This was originally meant to be a video review of Monster Hunter Rise, but it might be time for my capture card to go to the big bin in the sky. See ya, old pal, it was a nice five-year run. You can listen to me read this to you in the raw audio format above.
There are many games like Monster Hunter, but there are seldom few that are like Monster Hunter.
Wherever you look in the modern video game landscape, loot prevails. Whether you’re deeply invested in Path of Exile, Destiny, hell, the one person still playing that Avengers game, loot seems to be the one system to have manifested itself as the asbestos lining of a vast quantity of video games in recent times.
The thing that makes Monster Hunter’s loop of loot collection is not only collection of the right materials to craft the armour you’re after, but how important it makes the titular monsters and in turn, the equipment it bores.
Monster Hunter as a series dates back to the PS2, as some weird fringe Capcom game that exploded in Japan once it hit the PSP (constant confusion over Japanese sales charts featuring the continued massive sales of the PSP between 2007 and 2010) and once it made the jump to the far more popular Wii and 3DS, it just kept going.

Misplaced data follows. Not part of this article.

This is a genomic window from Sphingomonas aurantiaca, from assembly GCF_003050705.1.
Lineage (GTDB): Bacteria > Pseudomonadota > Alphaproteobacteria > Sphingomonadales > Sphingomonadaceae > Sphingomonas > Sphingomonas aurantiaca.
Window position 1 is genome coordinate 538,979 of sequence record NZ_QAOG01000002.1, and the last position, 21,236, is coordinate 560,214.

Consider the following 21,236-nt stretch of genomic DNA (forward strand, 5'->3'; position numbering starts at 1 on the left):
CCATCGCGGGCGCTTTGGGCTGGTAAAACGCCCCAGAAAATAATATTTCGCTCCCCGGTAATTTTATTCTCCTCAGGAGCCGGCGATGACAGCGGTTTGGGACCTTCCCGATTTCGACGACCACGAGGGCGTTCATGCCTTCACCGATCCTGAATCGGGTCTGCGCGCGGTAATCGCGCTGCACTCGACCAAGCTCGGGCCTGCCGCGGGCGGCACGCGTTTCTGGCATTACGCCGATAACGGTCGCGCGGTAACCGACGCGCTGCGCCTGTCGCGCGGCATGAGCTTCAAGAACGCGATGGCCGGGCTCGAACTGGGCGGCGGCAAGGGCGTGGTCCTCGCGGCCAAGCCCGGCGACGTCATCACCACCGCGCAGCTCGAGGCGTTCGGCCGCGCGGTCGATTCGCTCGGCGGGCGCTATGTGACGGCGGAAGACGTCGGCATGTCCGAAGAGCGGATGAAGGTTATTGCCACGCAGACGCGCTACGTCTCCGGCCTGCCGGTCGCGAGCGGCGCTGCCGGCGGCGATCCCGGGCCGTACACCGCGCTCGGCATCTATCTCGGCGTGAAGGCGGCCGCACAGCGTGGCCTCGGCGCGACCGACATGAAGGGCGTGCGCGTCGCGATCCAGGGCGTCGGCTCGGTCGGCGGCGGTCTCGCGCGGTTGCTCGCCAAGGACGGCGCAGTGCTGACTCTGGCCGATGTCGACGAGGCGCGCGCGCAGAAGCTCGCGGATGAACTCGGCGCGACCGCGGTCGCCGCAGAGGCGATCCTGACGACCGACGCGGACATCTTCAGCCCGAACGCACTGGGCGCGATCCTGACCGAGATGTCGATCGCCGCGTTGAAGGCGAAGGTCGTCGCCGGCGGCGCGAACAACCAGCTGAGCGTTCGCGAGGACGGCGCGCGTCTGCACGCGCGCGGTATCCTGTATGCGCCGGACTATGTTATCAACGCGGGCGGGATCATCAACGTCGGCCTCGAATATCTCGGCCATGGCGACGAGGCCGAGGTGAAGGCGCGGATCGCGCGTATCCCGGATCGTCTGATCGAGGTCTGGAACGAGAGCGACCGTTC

Though once the 3DS versions came to a close with the fourth main entry and two Generations titles, it seems Capcom took stock of the Western view and attempted to mould Monster Hunter into something a little more palatable for the ever-widening audience.
You can’t escape From it
I have zero doubts that the rise of Monster Hunter in the west also coincided with the mindset that westerners don’t just want western games, but games from different backgrounds that are more easily accessible. You only have to look at Dark Souls, Yakuza and the dense amount of visual novels that have become mainstays in the industry for the foreseeable future. The difficulty, different methods of approach to interaction and genuine interest in learning a game are now normal, bringing companies like Capcom out of a weird dark age where they attempted to aim everything at the west, rather than adapt their products for everyone.
This also helped facilitate the booming Battle Royale genre, with games moulded from the blood of ARMA are now key staples and battlegrounds for how the app economy and industry even works.
The biggest success from Japan outside of From Software and their Souls series is Capcom and Monster Hunter World.